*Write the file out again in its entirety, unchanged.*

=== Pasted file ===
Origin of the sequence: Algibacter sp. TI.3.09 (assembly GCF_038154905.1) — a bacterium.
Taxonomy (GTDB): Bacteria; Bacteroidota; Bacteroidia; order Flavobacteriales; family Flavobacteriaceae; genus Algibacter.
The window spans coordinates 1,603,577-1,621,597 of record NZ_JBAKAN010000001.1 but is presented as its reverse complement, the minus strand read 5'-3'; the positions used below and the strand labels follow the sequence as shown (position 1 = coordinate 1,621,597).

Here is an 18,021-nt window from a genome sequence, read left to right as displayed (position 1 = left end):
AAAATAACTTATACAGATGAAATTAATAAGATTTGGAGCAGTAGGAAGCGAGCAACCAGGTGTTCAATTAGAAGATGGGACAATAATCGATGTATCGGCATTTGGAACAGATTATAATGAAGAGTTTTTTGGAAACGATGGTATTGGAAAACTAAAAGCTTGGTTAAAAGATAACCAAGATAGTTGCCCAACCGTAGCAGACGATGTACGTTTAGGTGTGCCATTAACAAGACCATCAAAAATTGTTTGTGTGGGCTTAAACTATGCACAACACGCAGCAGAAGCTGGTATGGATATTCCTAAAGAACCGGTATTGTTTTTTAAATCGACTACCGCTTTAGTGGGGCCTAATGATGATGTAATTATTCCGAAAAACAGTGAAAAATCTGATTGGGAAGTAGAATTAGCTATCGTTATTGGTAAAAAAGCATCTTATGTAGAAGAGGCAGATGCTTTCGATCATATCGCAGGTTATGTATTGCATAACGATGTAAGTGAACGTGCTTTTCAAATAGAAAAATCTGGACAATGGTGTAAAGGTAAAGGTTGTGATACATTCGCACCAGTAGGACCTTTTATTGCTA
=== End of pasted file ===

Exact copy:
Origin of the sequence: Algibacter sp. TI.3.09 (assembly GCF_038154905.1) — a bacterium.
Taxonomy (GTDB): Bacteria; Bacteroidota; Bacteroidia; order Flavobacteriales; family Flavobacteriaceae; genus Algibacter.
The window spans coordinates 1,603,577-1,621,597 of record NZ_JBAKAN010000001.1 but is presented as its reverse complement, the minus strand read 5'-3'; the positions used below and the strand labels follow the sequence as shown (position 1 = coordinate 1,621,597).

Here is an 18,021-nt window from a genome sequence, read left to right as displayed (position 1 = left end):
AAAATAACTTATACAGATGAAATTAATAAGATTTGGAGCAGTAGGAAGCGAGCAACCAGGTGTTCAATTAGAAGATGGGACAATAATCGATGTATCGGCATTTGGAACAGATTATAATGAAGAGTTTTTTGGAAACGATGGTATTGGAAAACTAAAAGCTTGGTTAAAAGATAACCAAGATAGTTGCCCAACCGTAGCAGACGATGTACGTTTAGGTGTGCCATTAACAAGACCATCAAAAATTGTTTGTGTGGGCTTAAACTATGCACAACACGCAGCAGAAGCTGGTATGGATATTCCTAAAGAACCGGTATTGTTTTTTAAATCGACTACCGCTTTAGTGGGGCCTAATGATGATGTAATTATTCCGAAAAACAGTGAAAAATCTGATTGGGAAGTAGAATTAGCTATCGTTATTGGTAAAAAAGCATCTTATGTAGAAGAGGCAGATGCTTTCGATCATATCGCAGGTTATGTATTGCATAACGATGTAAGTGAACGTGCTTTTCAAATAGAAAAATCTGGACAATGGTGTAAAGGTAAAGGTTGTGATACATTCGCACCAGTAGGACCTTTTATTGCTA